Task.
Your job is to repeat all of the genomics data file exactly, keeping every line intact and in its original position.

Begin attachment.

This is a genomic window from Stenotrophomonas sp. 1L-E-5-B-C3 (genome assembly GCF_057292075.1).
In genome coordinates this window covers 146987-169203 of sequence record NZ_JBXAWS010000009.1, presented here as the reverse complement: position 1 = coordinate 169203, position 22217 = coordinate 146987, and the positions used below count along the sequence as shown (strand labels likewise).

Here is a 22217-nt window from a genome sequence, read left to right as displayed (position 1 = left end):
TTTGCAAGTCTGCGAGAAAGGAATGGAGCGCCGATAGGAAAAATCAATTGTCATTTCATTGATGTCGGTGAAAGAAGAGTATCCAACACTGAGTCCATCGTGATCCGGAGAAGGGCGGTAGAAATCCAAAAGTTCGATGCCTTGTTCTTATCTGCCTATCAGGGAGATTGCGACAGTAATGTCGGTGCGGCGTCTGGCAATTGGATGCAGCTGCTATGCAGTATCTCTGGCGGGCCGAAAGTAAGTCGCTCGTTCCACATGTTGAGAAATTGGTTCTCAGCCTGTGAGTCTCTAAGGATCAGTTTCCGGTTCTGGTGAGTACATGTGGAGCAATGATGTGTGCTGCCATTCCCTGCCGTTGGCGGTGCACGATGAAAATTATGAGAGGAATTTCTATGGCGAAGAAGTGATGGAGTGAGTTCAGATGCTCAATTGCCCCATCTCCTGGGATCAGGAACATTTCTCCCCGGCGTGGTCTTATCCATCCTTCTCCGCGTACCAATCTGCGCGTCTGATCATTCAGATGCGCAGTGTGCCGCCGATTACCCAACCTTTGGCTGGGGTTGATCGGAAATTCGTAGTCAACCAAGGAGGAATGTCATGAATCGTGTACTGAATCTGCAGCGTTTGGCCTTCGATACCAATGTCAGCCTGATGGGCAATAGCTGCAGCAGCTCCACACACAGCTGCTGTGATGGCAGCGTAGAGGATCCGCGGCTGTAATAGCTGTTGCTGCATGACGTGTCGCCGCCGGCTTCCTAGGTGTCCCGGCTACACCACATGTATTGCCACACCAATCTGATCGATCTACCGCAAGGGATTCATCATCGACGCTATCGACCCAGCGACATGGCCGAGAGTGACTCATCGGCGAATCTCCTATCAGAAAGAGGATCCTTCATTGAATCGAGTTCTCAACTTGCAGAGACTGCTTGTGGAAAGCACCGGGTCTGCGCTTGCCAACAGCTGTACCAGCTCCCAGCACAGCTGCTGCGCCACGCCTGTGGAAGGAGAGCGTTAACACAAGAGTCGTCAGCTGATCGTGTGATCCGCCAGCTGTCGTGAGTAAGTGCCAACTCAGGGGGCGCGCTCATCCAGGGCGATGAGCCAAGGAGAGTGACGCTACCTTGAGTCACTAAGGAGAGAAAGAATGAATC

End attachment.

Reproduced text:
This is a genomic window from Stenotrophomonas sp. 1L-E-5-B-C3 (genome assembly GCF_057292075.1).
In genome coordinates this window covers 146987-169203 of sequence record NZ_JBXAWS010000009.1, presented here as the reverse complement: position 1 = coordinate 169203, position 22217 = coordinate 146987, and the positions used below count along the sequence as shown (strand labels likewise).

Here is a 22217-nt window from a genome sequence, read left to right as displayed (position 1 = left end):
TTTGCAAGTCTGCGAGAAAGGAATGGAGCGCCGATAGGAAAAATCAATTGTCATTTCATTGATGTCGGTGAAAGAAGAGTATCCAACACTGAGTCCATCGTGATCCGGAGAAGGGCGGTAGAAATCCAAAAGTTCGATGCCTTGTTCTTATCTGCCTATCAGGGAGATTGCGACAGTAATGTCGGTGCGGCGTCTGGCAATTGGATGCAGCTGCTATGCAGTATCTCTGGCGGGCCGAAAGTAAGTCGCTCGTTCCACATGTTGAGAAATTGGTTCTCAGCCTGTGAGTCTCTAAGGATCAGTTTCCGGTTCTGGTGAGTACATGTGGAGCAATGATGTGTGCTGCCATTCCCTGCCGTTGGCGGTGCACGATGAAAATTATGAGAGGAATTTCTATGGCGAAGAAGTGATGGAGTGAGTTCAGATGCTCAATTGCCCCATCTCCTGGGATCAGGAACATTTCTCCCCGGCGTGGTCTTATCCATCCTTCTCCGCGTACCAATCTGCGCGTCTGATCATTCAGATGCGCAGTGTGCCGCCGATTACCCAACCTTTGGCTGGGGTTGATCGGAAATTCGTAGTCAACCAAGGAGGAATGTCATGAATCGTGTACTGAATCTGCAGCGTTTGGCCTTCGATACCAATGTCAGCCTGATGGGCAATAGCTGCAGCAGCTCCACACACAGCTGCTGTGATGGCAGCGTAGAGGATCCGCGGCTGTAATAGCTGTTGCTGCATGACGTGTCGCCGCCGGCTTCCTAGGTGTCCCGGCTACACCACATGTATTGCCACACCAATCTGATCGATCTACCGCAAGGGATTCATCATCGACGCTATCGACCCAGCGACATGGCCGAGAGTGACTCATCGGCGAATCTCCTATCAGAAAGAGGATCCTTCATTGAATCGAGTTCTCAACTTGCAGAGACTGCTTGTGGAAAGCACCGGGTCTGCGCTTGCCAACAGCTGTACCAGCTCCCAGCACAGCTGCTGCGCCACGCCTGTGGAAGGAGAGCGTTAACACAAGAGTCGTCAGCTGATCGTGTGATCCGCCAGCTGTCGTGAGTAAGTGCCAACTCAGGGGGCGCGCTCATCCAGGGCGATGAGCCAAGGAGAGTGACGCTACCTTGAGTCACTAAGGAGAGAAAGAATGAATC